The thing that these boys need to hear is that you enjoyed watching them and you hope that they had fun. I know that it is going to be very hard not to coach from the stands and yell encouraging things to your son, but I am confident that this works in a negative way for their development and their enjoyment.

Trust me on this. I am not saying that you cannot clap for your kids when they do well. I am saying that if you hand your child over to me to coach them, then let me do that job.

A large part of how your child improves is your responsibility. The difference for kids at this level is the amount of repetition that they get. This goes with pitching, hitting and fielding.

As a parent, you can help out tremendously by playing catch, throwing batting practice, hitting ground balls, or finding an instructor who will do this in your place. The more of this your kids can get, the better. This is the one constant that I have found with players that reached the major leagues….someone spent time with them away from the field.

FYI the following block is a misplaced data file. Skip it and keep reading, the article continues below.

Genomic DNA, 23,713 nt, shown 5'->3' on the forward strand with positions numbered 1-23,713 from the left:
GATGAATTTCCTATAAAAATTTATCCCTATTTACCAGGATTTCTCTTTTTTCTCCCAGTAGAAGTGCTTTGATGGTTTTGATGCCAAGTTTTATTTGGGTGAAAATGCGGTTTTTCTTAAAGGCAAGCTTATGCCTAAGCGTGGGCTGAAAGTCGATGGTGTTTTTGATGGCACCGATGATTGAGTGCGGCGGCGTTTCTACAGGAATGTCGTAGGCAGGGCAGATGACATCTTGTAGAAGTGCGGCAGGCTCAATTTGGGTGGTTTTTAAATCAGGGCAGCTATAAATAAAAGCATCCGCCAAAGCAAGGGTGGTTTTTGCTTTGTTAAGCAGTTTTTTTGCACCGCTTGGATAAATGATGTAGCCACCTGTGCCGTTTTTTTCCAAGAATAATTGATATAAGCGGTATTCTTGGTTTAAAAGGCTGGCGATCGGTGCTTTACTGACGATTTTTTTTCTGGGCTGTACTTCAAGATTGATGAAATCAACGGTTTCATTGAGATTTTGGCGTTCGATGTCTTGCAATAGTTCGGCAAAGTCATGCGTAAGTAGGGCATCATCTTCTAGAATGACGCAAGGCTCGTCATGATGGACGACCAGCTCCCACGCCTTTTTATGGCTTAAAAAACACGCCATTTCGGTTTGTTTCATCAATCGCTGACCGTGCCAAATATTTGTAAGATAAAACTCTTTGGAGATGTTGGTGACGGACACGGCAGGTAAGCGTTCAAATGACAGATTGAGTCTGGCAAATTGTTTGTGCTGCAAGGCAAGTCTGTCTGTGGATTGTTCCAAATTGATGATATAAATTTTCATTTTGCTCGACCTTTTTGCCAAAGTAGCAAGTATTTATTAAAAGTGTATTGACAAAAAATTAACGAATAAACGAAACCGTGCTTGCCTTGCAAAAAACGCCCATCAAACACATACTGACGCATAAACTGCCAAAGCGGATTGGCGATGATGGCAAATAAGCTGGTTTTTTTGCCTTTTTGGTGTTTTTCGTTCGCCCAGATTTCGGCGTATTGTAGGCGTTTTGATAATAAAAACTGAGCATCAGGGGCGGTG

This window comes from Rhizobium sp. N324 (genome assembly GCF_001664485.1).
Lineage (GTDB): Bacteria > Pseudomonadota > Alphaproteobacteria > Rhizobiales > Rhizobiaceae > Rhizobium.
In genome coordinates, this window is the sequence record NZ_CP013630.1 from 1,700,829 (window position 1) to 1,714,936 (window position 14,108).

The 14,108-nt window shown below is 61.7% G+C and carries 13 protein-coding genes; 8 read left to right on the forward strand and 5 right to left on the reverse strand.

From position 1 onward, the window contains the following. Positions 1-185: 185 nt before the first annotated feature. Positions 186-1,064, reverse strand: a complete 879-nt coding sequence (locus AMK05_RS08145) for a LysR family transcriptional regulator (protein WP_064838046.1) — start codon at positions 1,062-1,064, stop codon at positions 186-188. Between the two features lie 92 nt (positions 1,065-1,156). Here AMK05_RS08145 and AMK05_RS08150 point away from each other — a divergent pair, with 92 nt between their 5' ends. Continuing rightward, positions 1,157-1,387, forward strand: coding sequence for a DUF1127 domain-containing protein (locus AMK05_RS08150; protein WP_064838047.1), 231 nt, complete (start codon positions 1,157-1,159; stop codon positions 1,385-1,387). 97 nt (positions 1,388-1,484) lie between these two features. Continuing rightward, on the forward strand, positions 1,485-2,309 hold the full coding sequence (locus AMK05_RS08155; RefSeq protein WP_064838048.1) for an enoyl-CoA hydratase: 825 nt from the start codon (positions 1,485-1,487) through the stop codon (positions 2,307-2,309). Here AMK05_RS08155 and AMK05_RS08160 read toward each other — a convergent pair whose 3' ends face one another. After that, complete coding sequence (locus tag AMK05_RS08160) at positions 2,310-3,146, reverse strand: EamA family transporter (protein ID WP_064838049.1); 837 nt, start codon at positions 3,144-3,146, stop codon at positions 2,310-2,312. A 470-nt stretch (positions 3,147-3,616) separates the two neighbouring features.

I am completely fine with your son getting lessons from whomever you see fit. The only problem I will have is if your instructor is telling your son not to follow the plan of the team. I will not teach a great deal of mechanics at the beginning, but I will teach mental approach, and expect the boys to comply. If I see something that your son is doing mechanically that is drastically wrong, I will talk with the instructor and clear things up. The same will hold true with pitching coaches. We will have a pitching philosophy and will teach the pitchers and catchers how to call a game, and why we choose the pitches we choose. There is no guessing.